Though the disaster at Japan's Fukushima Daichi nuclear plant has faded from the headlines, cleanup work continues amid high radiation levels. TIME's Krista Mahr reports that Japan's Ministry of Economy, Trade and Industry has just released a document that includes an April estimate that 1600 workers will be exposed to high levels of radiation while working to stabilize the plant. Japan's government raised the exposure limit from 100 millisieverts per year to 250 after this disaster occurred; the just-released document expresses concern that if too many workers reach this limit working at Fukushima, they may be barred from working at other nuclear plants.
The Guardian's Justin McCurry delves into the working conditions at Fukushima, where a recent hot spell only added to the discomfort of working while wearing protective suits, gloves, and masks. Shifts can only last 90 minutes at a time, although the work days can be long. After being criticized over working conditions, plant operator Tepco reported increasing the number of rest areas and water coolers and supplying workers with cooling gear. In addition to heat and radiation, stress is also a concern. McCurry writes:
Moves to improve conditions came after Takeshi Tanigawa, a medical advisor to Tepco, had warned that nuclear power plant workers faced an increased risk of accidents due to sleep deprivation and fatigue.
"Their level of stress is unimaginable," Tanigawa, a professor of public health at Ehime University, said, adding that, without counseling, some were at risk of developing post-traumatic stress syndrome.
... Last week, Tepco acknowledged that the risk of radiation exposure and concern among relatives had added created "multiple" sources of stress for workers.
The firm said it had introduced regular health checks and that medical staff would be sent to the site to offer counselling for between two and four days a month.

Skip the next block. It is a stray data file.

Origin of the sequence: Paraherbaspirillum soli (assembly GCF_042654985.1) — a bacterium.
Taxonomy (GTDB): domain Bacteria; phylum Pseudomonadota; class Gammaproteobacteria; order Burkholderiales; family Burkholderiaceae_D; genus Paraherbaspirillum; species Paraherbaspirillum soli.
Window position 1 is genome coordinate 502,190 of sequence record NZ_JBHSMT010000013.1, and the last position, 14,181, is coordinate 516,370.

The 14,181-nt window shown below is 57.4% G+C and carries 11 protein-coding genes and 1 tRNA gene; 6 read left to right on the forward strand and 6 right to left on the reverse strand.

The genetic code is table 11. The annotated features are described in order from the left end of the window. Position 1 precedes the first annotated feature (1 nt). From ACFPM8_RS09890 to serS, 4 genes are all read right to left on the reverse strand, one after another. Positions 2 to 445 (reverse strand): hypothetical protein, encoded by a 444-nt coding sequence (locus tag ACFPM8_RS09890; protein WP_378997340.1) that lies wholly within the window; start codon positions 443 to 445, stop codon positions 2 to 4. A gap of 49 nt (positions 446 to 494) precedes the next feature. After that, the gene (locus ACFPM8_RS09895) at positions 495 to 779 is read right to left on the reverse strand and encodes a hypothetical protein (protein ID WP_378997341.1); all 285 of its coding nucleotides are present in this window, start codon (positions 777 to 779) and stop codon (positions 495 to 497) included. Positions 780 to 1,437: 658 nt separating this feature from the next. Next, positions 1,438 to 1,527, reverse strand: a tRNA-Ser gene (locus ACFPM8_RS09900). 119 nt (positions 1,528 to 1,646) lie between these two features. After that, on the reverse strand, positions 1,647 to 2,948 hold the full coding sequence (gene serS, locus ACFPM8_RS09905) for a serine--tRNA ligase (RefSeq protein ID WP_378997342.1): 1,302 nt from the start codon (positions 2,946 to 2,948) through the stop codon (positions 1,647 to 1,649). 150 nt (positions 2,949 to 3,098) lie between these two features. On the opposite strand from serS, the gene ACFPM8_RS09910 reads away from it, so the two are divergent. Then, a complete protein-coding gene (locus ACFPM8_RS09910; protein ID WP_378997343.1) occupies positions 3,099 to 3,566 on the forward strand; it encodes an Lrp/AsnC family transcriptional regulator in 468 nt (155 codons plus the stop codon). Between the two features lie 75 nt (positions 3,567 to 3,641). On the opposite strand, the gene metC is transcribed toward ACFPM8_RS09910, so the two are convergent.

In other news:
Occupational Safety and Health Administration: As record heat sweeps the country, Secretary of Labor Hilda Solis reminds employers of their responsibility to protect outdoor workers. OSHA's website includes educational materials on preventing heat illness, and it has partnered with the National Oceanic and Atmospheric Administration so that agency's website will include worker safety reminders when extreme heat alerts are issued.
CNN: In a lawsuit against the National Football League, 75 former players say the league spent decades concealing what it knew about the harmful effects of concussions.
Morbidity and Mortality Weekly Report: Military veterans who served between September 2001 and March 2010 were four times more likely than nonveterans to have severe hearing impairment.
Charleston Gazette: A three-scientist panel studying the potential health effects of the chemical C8, which is used in the manufacturing of Teflon, has found that workers at a West Virginia DuPont plant who were exposed to the chemical were more likely to die from kidney diseases, including kidney cancer. (I've written before about this panel and some of its findings.)
New York Times: Undertakers have been making improvements to ventilation and protective equipment to reduce their exposure to formaldehyde, but few are willing to stop using the carcinogen altogether.
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And months later the cleanup continues. You wonder what long-term effects we will see 5-10 years from now.